Devoted baseball fans surely have noticed that a certain tradition has been missing from the game this season. Yes, it's those volcanic, spittle-flecked donnybrooks between managers and umpires that used to lend so much sudden drama to the action on the field.
The culprit is obvious: instant replay.
It's not that there are fewer close calls on plays provoking managers to come bounding out of the dugouts. It's just that when they meet up with the offending umpire, there's nothing to argue. Instead of turning around the bills of their caps and going nose-to-nose, they hold a decorous little chat until the bench coach, examining his own replay, can decide whether the call is worth challenging. For all anyone knows, they might be killing time with a discussion over which side the salad fork goes on a table setting.
If there's no challenge called, the manager trots back to the dugout and play resumes. If there is, the umps don headsets for the word from league headquarters, and a minute or two later call "out" or "safe," and ... play resumes. Who you gonna scream, poke, or kick sand at? The replay machine?
It's hard to quantify how far the rate of manager-ump confrontations has dropped; I just know I haven't seen a single one thus far this year. Managers could detect the handwriting on the wall from the very beginning. "It's just turning into a lovefest," Tampa Bay Manager Joe Maddon told MLB.com's Mike Bauman back in April, just two weeks after the season opened. "It's almost like you can't get upset anymore."
One fears that this could render the firebrand manager as extinct as the spitball. It's a safe bet that former Atlanta Manager Bobby Cox's record of 161 ejections — the product of a near-record 3.6% ejection rate and a three-decade career — will stand as securely as Joe DiMaggio's 56-game hitting streak. (See this painstaking analysis of manager ejections by sabermetrician Scott Lindholm for the details.) The outstanding umpire-baiter of my early years of fandom was Baltimore's
The accompanying videos provide good rundowns of manager ejections of the past, with special attention to the Earl of Baltimore. For a look at the quintessential Weaver tantrum see this YouTube video, but wear headphones — it is SPECTACULARLY not safe for work.
Baseball purists may hold that the eradication of manager conniptions is good for the game, since who really needs to watch a couple of potbellied codgers carrying on for 10 minutes while everyone else stands around, especially since there's never been a fight that has resulted in a changed call? Yet in the same way that the DH rule deprived managers of a focal strategic decision (when to remove a pitcher for a pinch-hitter), instant replay has deprived them of an important in-game motivational tool. We all know that managers customarily stage these ritual outbursts to get their sleepy players off their butts. If the result is an ejection, so much the better.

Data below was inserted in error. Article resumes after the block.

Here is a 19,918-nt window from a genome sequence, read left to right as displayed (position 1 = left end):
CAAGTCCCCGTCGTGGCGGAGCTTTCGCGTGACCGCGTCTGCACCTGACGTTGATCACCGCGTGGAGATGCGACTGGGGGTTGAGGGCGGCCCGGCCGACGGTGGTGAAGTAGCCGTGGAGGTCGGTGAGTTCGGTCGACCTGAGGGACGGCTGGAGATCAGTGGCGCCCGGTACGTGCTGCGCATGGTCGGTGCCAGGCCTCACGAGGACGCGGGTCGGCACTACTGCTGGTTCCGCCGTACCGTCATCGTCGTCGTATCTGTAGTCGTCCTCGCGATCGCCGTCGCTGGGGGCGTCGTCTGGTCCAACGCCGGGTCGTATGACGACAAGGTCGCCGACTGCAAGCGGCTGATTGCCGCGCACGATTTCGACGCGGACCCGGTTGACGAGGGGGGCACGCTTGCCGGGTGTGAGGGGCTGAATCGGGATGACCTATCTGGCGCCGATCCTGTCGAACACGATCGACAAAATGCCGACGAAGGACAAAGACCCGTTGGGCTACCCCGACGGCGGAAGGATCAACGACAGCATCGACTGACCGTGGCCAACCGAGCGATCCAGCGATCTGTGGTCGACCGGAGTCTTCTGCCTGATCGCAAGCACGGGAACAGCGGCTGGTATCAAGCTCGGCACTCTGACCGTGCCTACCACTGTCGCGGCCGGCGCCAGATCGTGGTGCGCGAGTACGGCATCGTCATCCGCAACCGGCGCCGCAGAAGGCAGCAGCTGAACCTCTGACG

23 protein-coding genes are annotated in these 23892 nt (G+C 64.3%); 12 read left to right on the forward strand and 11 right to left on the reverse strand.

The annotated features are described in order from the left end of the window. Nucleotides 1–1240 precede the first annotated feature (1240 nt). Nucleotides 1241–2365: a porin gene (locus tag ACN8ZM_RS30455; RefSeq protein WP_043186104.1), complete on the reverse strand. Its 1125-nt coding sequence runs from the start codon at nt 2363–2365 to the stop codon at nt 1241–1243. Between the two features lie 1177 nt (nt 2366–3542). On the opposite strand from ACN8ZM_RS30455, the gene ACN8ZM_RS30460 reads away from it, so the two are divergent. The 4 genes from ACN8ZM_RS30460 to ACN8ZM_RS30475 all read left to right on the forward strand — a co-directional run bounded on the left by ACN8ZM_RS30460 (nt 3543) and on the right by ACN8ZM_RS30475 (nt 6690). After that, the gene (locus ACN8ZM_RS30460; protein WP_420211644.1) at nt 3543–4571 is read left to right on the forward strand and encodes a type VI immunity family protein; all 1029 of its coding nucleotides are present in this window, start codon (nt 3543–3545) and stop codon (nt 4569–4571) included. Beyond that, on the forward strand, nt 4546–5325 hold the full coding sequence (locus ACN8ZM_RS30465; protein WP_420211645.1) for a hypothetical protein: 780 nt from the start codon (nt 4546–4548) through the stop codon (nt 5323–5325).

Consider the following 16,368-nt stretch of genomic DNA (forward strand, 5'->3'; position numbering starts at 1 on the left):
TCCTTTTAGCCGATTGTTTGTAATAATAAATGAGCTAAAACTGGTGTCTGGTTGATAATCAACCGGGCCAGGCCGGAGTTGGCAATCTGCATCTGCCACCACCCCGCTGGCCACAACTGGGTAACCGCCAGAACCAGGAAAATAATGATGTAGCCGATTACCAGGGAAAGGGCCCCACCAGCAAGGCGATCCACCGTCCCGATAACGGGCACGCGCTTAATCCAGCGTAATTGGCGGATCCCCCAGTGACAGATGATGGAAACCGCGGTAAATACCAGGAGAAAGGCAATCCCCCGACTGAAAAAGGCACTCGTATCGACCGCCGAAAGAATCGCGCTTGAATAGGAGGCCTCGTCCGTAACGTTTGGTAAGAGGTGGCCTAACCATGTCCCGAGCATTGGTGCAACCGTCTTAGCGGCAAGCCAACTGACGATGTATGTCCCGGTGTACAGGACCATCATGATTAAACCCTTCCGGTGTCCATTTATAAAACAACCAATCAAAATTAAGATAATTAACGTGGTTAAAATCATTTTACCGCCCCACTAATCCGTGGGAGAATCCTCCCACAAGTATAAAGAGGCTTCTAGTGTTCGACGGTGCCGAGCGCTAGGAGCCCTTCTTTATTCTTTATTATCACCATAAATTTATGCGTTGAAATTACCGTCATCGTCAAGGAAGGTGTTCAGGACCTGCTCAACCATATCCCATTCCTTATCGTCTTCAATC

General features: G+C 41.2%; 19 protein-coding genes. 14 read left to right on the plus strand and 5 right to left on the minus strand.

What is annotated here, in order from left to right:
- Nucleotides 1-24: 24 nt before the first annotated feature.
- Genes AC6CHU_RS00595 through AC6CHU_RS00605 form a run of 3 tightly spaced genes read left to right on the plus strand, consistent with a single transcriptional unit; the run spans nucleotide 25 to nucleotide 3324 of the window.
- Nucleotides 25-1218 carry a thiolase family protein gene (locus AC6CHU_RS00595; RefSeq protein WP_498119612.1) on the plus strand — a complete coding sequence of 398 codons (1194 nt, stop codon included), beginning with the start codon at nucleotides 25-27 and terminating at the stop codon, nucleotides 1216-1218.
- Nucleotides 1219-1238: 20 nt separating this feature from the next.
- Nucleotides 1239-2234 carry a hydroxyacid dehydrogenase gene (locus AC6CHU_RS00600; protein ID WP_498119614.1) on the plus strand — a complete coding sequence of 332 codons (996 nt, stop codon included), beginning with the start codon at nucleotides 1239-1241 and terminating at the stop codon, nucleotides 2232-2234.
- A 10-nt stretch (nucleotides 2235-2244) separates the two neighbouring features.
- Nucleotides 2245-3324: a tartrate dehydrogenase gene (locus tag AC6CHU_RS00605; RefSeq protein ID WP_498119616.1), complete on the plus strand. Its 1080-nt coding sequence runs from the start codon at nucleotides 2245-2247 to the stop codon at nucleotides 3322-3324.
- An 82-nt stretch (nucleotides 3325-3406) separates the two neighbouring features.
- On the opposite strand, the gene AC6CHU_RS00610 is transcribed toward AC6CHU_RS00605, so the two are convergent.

Yet one curious aspect of the trend is that it doesn't seem to have had an effect on manager ejections. According to figures compiled by the Umpire Ejection Fantasy League (some people will go to any length for a sports fix), by June 1 last year there had been 27 manager ejections; by the same date this year, 27 manager ejections.
One marked difference, however, is the location of the offense; last year 16 of those ejections were made by the home plate ump, compared to 21 this year. That may be a sign that managers have shifted their motivational eruptions to ball-and-strike calls, which aren't subject to instant replay, or have stepped up their ragging of home plate umps from the bench. Either way, a pretty weak substitute.
So far, the absence of these most theatrical displays in baseball hasn't affected attendance, which is running almost neck-and-neck with last year. But there is something a little unfair about taking a weapon out of the managerial arsenal. In the past, baseball has compensated for rule tweaks that have unanticipated or excessive consequences — changes in the pitcher's mound or the strike zone, for instance — with counter-tweaks in subsequent years.